Saudi Arabia executed 47 prisoners convicted of terrorism charges on Saturday, including a Shiite cleric who was a central figure in 2011 Arab Spring-inspired protests in the kingdom.
The killing of Sheikh Nimr al-Nimr may spark new unrest among Saudi Arabia’s Shiite minority, largely concentrated in the kingdom’s east, and in Bahrain, which has seen low-level violence since 2011 protests by its Shiite majority demanding greater rights from its Sunni monarchy.The cleric’s name was on a list of the 47 carried by the state-run Saudi Press Agency. It cited the Interior Ministry for the information. Saudi state television also reported the executions.
Of those executed, Saudi Arabia said 45 were Saudi citizens, one was from Chad and another was from Egypt.
Saudi Arabia said a royal court order was issued to implement the sentences after all appeals had been exhausted. The executions were carried out Saturday in the capital, Riyadh, and 12 other cities and towns, it said.
Al-Nimr had been a vocal critic of Bahrain’s Sunni-led monarchy, which harshly suppressed the 2011 Shiite-led protests. Saudi Arabia sent troops to help Bahrain quash the uprising, fearing it would spread.
Amnesty International has called the verdict against the cleric, who was in his mid-50s, part of a campaign by Saudi authorities to “crush all dissent.”
Before his arrest in 2012, al-Nimr had said the people do not want rulers who kill and carry out injustices against protesters. He was asked at his trial if he disapproves of the Al Saud ruling family.
“If injustice stops against Shiites in the east, then (at that point) I can have a different opinion,” the cleric responded, according to his brother Mohammed, who attended court sessions and spoke to The Associated Press before the verdict.
Al-Nimr did not deny the political charges against him, but said he never carried weapons or called for violence.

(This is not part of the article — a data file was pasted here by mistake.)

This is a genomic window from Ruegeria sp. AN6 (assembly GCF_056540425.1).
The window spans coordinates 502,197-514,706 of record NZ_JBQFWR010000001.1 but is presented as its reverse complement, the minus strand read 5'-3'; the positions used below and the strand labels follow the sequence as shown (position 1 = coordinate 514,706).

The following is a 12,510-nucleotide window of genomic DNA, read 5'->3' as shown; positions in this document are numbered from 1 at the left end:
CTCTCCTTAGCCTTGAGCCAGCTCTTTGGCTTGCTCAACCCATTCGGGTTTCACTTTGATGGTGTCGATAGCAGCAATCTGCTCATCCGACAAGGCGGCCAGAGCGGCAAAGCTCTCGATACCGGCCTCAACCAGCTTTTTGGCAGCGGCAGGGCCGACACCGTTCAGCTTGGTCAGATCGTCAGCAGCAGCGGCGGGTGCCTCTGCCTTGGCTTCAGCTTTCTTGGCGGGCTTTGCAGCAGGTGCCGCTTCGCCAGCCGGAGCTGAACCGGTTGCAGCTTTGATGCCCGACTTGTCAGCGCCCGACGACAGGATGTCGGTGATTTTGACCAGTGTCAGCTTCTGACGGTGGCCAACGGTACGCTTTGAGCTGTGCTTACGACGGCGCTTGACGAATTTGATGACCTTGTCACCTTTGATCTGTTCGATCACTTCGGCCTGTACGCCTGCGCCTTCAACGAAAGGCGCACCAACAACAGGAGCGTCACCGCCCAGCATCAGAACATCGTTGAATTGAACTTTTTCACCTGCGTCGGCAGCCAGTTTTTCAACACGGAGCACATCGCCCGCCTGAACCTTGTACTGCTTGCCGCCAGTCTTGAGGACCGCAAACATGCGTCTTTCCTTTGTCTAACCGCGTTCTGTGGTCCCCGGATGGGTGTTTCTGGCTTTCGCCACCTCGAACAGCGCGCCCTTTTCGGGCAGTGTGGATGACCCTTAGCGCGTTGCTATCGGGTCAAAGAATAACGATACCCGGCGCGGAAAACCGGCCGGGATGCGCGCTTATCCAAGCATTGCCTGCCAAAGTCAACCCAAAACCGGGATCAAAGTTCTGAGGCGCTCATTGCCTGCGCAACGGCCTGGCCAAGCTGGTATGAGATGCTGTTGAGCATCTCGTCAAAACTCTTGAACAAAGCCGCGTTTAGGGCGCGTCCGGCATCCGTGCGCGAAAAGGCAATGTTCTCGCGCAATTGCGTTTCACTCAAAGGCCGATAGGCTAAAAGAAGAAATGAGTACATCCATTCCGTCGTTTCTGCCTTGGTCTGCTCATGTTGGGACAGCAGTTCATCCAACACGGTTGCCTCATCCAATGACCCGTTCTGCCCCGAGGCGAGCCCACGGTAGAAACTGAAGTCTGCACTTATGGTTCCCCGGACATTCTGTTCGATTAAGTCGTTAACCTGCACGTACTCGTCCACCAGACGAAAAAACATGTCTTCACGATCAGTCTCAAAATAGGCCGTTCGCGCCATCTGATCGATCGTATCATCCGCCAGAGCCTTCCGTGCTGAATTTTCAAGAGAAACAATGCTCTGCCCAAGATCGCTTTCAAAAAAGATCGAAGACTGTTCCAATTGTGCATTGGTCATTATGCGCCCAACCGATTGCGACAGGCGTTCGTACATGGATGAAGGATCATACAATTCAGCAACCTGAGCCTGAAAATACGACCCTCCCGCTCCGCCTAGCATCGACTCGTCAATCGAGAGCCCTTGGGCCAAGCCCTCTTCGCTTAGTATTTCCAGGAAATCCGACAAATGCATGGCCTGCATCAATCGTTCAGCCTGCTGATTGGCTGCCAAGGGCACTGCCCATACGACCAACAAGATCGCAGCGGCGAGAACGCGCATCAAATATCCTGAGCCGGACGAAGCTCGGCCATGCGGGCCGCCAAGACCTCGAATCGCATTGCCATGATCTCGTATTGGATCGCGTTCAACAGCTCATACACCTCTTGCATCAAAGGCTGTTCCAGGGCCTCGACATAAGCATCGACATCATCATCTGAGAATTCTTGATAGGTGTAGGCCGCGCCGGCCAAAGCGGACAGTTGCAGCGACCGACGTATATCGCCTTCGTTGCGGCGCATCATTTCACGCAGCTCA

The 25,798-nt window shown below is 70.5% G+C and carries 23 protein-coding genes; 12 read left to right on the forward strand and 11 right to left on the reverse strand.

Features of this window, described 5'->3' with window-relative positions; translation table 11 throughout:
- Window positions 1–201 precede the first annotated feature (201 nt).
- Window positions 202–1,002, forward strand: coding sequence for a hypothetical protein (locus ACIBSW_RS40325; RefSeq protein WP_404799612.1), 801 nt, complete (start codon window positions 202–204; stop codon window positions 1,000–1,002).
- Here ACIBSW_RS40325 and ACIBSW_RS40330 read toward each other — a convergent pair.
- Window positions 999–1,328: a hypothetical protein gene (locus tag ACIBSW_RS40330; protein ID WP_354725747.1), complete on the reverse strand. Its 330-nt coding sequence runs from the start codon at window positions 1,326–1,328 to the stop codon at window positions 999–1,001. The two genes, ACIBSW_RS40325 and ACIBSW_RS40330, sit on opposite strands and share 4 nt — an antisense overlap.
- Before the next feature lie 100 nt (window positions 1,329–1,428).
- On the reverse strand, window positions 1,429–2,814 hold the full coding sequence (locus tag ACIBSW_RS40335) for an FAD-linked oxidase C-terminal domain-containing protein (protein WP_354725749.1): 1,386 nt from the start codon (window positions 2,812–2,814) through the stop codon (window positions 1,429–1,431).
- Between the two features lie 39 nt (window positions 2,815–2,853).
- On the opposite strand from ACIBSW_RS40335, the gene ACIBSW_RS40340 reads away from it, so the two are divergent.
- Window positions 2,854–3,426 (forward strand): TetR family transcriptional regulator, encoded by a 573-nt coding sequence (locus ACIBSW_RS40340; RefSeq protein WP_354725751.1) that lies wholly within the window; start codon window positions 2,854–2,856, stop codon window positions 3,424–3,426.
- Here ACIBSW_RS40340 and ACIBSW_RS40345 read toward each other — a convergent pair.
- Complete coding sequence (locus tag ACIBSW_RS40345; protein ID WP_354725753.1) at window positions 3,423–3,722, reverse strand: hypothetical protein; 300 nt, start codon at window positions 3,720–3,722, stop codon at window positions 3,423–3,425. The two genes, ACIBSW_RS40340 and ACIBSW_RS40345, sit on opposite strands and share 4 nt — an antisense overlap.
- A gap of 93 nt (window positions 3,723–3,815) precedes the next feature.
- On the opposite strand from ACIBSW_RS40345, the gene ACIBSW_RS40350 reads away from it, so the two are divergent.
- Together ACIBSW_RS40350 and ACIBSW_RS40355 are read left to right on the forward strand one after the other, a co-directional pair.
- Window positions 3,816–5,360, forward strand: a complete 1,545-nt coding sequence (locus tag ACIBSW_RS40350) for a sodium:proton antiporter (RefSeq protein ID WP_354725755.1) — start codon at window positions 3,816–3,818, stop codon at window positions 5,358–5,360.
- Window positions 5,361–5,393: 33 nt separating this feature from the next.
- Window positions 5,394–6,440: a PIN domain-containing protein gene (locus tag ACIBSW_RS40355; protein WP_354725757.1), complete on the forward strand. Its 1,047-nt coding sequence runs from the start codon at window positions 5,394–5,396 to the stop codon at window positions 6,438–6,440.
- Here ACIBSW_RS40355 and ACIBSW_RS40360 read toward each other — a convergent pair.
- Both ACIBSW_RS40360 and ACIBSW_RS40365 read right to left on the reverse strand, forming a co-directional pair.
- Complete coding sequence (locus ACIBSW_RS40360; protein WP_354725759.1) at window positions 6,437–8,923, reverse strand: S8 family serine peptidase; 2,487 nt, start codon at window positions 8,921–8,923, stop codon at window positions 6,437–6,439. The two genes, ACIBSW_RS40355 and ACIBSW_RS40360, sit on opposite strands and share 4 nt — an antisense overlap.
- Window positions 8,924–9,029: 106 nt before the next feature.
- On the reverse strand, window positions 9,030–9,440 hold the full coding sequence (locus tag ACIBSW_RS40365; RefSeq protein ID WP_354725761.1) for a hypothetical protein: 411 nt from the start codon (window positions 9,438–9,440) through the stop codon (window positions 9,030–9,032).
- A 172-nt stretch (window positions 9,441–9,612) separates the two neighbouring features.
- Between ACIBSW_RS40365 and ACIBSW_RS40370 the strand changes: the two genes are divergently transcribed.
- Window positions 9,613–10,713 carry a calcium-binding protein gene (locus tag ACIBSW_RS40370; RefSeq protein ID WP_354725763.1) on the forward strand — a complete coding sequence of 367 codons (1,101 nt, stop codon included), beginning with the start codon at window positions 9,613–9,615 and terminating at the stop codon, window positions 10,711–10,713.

In announcing the verdicts, Saudi state television showed mugshots of all those executed. Al-Nimr was No. 46, expressionless with a gray beard, his head covered with the red-and-white scarf traditionally worn by Saudi men.
After listing the names and images of those executed, Saudi state television showed black-and-white footage of previous terror attacks in the kingdom, one showing bodies in a mosque after an attack. Soft, traditional music played in the background.
Saudi Arabia carried out at least 157 executions in 2015, with beheadings reaching their highest level in the kingdom in two decades, according to several advocacy groups that monitor the death penalty worldwide.
Coinciding with the rise in executions is the number of people executed for non-lethal offenses that judges have wide discretion to rule on, particularly drug-related crimes.
In direction contravention of internationally accepted norms of human rights, the Saudi regime has executed internationally renowned human rights activist and dissident scholar, Sheikh Nimr al-Nimr.
All those who stand for human rights, justice and against oppression – It is your duty to stand in solidarity with the Non-Violent Resistance legacy of Sheikh Nimr and condemn the Saudi regime for this atrocity.
Sheikh Nimr had become the beacon of a pro-democracy and pro-rights movement in the region and was even appreciated by the daughter of King Abdullah.
“Saudi princess called on people across the kingdom to rise against the ruling regime, as she greeted the martyrs and prisoners in Al Saud jails. The eldest daughter of King Abdullah, Sahar, who is along her three sisters under house arrest in Jeddah city, released a video message in which she said that victory is theirs. “Greetings to martyrs and to free men in jail. It is an honor for me to learn the meaning of freedom, rights and dignity from you revolutionary people,” the 42-year-old Saudi princess said. “We promise to follow in your footsteps and not to let go of your hands. God’s hand will be above us.